Nature Lab

By Dianne Van Dien | April 1, 2022
From Missouri Conservationist: April 2022

Forest Management

White Oak Decline

Growing 50 to 80 feet tall, white oaks (Quercus alba) are a keystone species across much of the eastern and central U.S. Take a walk in a Missouri forest and you’ll likely see many of these stately trees. But what worries foresters is what you won’t see — young trees and saplings.

“The trees are all roughly the same age and many are reaching the end of their life span,” says MDC Forestry Field Program Supervisor George Kipp. “As with any population, humans included, if there aren’t enough children to replace the adults, the population will decline.”

Why aren’t enough young white oaks surviving?

“Many factors are influencing each other,” Kipp explains. “These include climate change, insect pests, diseases, and historical land practices.”

A decline in white oaks not only will impact wildlife, such as deer, turkeys, songbirds, and butterflies, but also many industries, including furniture makers and alcohol producers (white oak is the preferred wood for wine and whiskey barrels).

With white oak declining throughout its range, state and federal agencies, universities, nonprofits, and businesses came together in 2017 to form the White Oak Initiative. MDC is part of this partnership working to reverse the decline through outreach, research, and management.

On state lands, MDC uses prescribed burns to stimulate new sprouts from stumps and selective harvesting to open the canopy for this sun-loving species. It also offers technical and financial assistance to landowners to increase white oaks on their property.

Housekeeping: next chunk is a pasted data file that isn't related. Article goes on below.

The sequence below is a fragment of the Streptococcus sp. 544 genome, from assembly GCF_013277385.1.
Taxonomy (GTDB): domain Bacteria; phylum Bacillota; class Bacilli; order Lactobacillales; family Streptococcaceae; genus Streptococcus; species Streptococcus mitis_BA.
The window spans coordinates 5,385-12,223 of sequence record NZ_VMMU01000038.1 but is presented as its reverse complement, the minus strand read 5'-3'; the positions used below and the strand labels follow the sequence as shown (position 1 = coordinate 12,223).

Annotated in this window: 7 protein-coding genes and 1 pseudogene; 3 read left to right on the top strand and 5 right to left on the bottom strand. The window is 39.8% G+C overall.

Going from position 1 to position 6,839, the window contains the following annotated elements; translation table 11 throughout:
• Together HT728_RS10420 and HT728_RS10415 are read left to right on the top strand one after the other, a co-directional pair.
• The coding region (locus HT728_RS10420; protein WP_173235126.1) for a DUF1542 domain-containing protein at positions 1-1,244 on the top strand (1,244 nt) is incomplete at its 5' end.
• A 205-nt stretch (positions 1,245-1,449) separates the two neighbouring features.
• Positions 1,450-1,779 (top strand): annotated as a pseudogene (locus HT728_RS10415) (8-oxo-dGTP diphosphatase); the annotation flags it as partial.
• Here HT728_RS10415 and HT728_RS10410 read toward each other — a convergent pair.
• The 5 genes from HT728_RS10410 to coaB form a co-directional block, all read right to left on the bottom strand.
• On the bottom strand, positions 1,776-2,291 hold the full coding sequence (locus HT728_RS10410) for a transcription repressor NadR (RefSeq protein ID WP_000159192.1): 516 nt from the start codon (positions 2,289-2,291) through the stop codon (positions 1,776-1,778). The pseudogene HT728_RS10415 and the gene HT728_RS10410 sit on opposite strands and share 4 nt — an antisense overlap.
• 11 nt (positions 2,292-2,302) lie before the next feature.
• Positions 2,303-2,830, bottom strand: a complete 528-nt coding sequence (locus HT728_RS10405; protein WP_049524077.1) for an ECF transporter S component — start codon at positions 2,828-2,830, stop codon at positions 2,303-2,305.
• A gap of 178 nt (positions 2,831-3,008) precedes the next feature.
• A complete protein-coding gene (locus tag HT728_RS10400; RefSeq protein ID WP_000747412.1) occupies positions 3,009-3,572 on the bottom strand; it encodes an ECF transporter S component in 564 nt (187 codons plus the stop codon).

“With nearly 85 percent of forests in Missouri on private land, MDC can’t do this alone,” says Kipp. “Our hope is that by providing outreach now, studying this now, and implementing practices now, we can ensure we have white oaks for future generations.”

White Oak Decline at a Glance

Not enough young white oak trees are surviving to sustain the population as older trees die. MDC staff are working to reverse this trend through management practices that provide better conditions for young oaks to thrive.

How You Can Help Reverse the Decline
  • Create disturbance in forested acres through prescribed burns
  • Open the canopy through selective harvesting
  • Plant white oaks in sunny parts of your yard

Contact your local MDC forester at


This Issue's Staff

Magazine Manager - Stephanie Thurber
Editor - Angie Daly Morfeld
Associate Editor - Larry Archer
Photography Editor - Cliff White
Staff Writer - Kristie Hilgedick
Staff Writer - Joe Jerek
Staff Writer – Dianne Van Dien
Designer - Shawn Carey
Designer - Marci Porter
Photographer - Noppadol Paothong
Photographer - David Stonner
Circulation - Laura Scheuler